Hepatitis B and C during pregnancy

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The purpose of this article is to provide a comprehensive overview of current knowledge about pregnancy and hepatitis B virus (HBV) and hepatitis C virus (HCV) infections, and current methods to reduce mother-to-child transmission (MTCT). Maternal infection with HBV or HCV is associated with complicated pregnancy and childbirth outcomes, including MTCT. In countries, including the United States, which introduced postpartum HBV vaccination and immunization with hepatitis B immunoglobulin, MTCT overall decreased to about 5%. However, with maternal HBV levels greater than 200,000 IU/ml, the transmission rate of HBV to neonates is almost 30%. For these patients, there are new recommendations from the European Association for the Study of the Liver (EASL), which indicate that, in addition to vaccination of newborns and their immunization, treatment with antiviral drugs such as tenofovir disoproxil fumarate or telbivudine, used during pregnancy, starting from 32 weeks is necessary, that are safe and effective in preventing mother-to-child transmission. Unlike HBV, no therapy is yet available or recommended to further reduce the risk of mother-to-child transmission of HCV infection, which remains by 3–10%. MTCT of HCV can be minimized by avoiding obstetrics and birth trauma if possible. Young women with HCV should be sent for treatment after delivery, and newborns should be closely monitored to rule out infection. Newer, better tolerated HCV regimens have become more available and should reduce the number of women and babies infected.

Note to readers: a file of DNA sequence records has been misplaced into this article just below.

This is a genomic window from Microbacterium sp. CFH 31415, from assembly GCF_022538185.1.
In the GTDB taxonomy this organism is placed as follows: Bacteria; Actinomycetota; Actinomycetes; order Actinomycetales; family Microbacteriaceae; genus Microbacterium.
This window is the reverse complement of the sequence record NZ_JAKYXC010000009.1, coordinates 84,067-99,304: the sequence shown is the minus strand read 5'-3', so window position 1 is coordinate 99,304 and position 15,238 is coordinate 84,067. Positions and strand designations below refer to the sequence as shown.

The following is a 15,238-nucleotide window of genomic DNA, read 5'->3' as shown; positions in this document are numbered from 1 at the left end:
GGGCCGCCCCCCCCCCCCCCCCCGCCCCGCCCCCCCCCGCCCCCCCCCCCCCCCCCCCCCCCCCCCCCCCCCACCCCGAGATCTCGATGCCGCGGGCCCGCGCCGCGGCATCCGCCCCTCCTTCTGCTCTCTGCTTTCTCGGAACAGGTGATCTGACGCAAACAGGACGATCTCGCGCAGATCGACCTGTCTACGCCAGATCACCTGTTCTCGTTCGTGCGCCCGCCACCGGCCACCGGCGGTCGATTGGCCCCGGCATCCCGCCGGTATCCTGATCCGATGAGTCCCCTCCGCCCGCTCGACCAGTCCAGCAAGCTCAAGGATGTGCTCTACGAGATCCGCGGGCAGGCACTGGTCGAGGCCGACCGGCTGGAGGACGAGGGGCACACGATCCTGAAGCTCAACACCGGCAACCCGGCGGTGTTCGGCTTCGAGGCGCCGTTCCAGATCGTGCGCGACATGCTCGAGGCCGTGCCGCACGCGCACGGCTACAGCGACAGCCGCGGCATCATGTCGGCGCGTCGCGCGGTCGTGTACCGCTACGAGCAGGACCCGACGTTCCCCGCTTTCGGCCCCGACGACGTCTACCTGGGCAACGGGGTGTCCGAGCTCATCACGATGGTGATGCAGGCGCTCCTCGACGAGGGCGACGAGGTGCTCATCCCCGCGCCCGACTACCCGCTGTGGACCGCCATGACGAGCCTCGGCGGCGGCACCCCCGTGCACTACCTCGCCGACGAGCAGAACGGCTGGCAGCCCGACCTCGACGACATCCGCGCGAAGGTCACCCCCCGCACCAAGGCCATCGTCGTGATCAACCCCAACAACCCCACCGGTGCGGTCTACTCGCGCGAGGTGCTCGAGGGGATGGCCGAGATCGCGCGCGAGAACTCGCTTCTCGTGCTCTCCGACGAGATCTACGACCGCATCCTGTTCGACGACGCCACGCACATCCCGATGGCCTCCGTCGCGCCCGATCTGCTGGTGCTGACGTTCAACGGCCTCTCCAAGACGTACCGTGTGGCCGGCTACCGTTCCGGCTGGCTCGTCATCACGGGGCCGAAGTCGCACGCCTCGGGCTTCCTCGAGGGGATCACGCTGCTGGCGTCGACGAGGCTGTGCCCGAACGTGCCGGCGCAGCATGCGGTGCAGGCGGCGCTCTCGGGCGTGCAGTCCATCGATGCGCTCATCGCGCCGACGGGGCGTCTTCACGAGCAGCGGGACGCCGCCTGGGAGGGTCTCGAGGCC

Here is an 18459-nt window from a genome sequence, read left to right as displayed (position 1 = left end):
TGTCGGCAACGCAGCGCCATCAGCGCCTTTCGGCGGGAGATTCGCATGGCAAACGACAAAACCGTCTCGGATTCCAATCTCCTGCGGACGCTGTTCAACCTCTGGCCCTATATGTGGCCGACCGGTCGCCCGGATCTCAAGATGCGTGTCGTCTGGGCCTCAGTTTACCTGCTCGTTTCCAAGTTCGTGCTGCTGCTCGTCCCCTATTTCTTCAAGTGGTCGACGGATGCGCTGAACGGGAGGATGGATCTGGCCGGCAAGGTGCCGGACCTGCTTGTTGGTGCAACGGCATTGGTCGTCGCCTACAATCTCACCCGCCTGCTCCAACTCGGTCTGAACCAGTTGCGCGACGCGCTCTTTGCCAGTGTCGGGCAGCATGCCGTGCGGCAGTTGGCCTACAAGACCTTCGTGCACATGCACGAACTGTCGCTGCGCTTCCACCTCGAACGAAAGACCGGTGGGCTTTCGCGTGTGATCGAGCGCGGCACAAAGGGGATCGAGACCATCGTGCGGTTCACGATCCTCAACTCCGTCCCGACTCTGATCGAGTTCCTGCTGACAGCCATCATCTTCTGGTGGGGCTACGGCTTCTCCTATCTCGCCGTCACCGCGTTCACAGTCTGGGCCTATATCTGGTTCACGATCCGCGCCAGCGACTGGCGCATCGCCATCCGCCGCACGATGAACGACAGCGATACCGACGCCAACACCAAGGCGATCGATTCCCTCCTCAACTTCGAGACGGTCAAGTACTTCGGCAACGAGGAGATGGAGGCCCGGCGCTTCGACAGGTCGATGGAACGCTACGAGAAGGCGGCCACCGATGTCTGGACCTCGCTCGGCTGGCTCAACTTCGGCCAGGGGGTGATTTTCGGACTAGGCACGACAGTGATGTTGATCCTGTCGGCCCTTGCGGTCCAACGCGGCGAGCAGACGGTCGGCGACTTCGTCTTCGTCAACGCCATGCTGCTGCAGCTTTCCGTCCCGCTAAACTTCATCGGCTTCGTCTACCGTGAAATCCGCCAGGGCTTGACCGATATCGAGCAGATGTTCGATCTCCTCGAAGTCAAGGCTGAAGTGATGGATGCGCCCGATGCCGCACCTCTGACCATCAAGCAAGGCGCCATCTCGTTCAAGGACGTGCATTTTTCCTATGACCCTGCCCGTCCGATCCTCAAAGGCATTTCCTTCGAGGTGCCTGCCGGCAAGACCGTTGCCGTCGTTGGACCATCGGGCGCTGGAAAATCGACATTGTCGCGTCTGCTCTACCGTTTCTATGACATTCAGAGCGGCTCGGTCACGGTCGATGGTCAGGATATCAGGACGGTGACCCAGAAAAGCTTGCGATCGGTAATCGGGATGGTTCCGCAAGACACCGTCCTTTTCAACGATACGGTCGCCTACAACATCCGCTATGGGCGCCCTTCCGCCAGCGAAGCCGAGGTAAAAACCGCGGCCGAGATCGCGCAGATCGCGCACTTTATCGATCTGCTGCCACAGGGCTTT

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Vitaliy A. Kaptilnyy

I.M. Sechenov First Moscow State Medical University

Author for correspondence.
Email: 1mgmu@mail.ru
ORCID iD: 0000-0002-2656-132X

MD, Cand. Sci. (Med.), assistant professor

Russian Federation, Moscow, 119991

Diana Yu. Reyshtat

I.M. Sechenov First Moscow State Medical University

Email: diana.reyshtat@mail.ru
ORCID iD: 0000-0002-5789-3415

V-year student

Russian Federation, Moscow, 119991

Manana V. Berishvili

I.M. Sechenov First Moscow State Medical University

Email: berishvilim@gmail.com
ORCID iD: 0000-0002-0834-0806

MD, Cand. Sci. (Med.), assistant professor

Russian Federation, Moscow, 119991

Mariya N. Zholobova

I.M. Sechenov First Moscow State Medical University

Email: angel1345@mail.ru
ORCID iD: 0000-0003-2842-2910
Russian Federation, Moscow, 119991


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Supplementary files

Supplementary Files
1. Fig. 1. Phases of chronic hepatitis B virus (HBV) infection. HBV ― hepatitis B virus; HBeAg ― hepatitis B antigen; HBsAg ― hepatitis B surface antigen.

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2. Fig. 2. Screening of pregnant women for hepatitis B virus (HBV). HBsAg(+) ― hepatitis B surface antigen; HBeAg ― e-hepatitis B antigen; HBeAb ― hepatitis B antibody; PMR ― mother-to-child transmission.

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3. Fig. 3. Recommended antiviral treatment of pregnant women with circulating hepatitis B surface antigen ― HBsAg(+). HBV ― hepatitis B virus; HBeAg ― e-hepatitis B antigen; PMR ― mother-to-child transmission; HBIG ― hepatitis B immunoglobulin.

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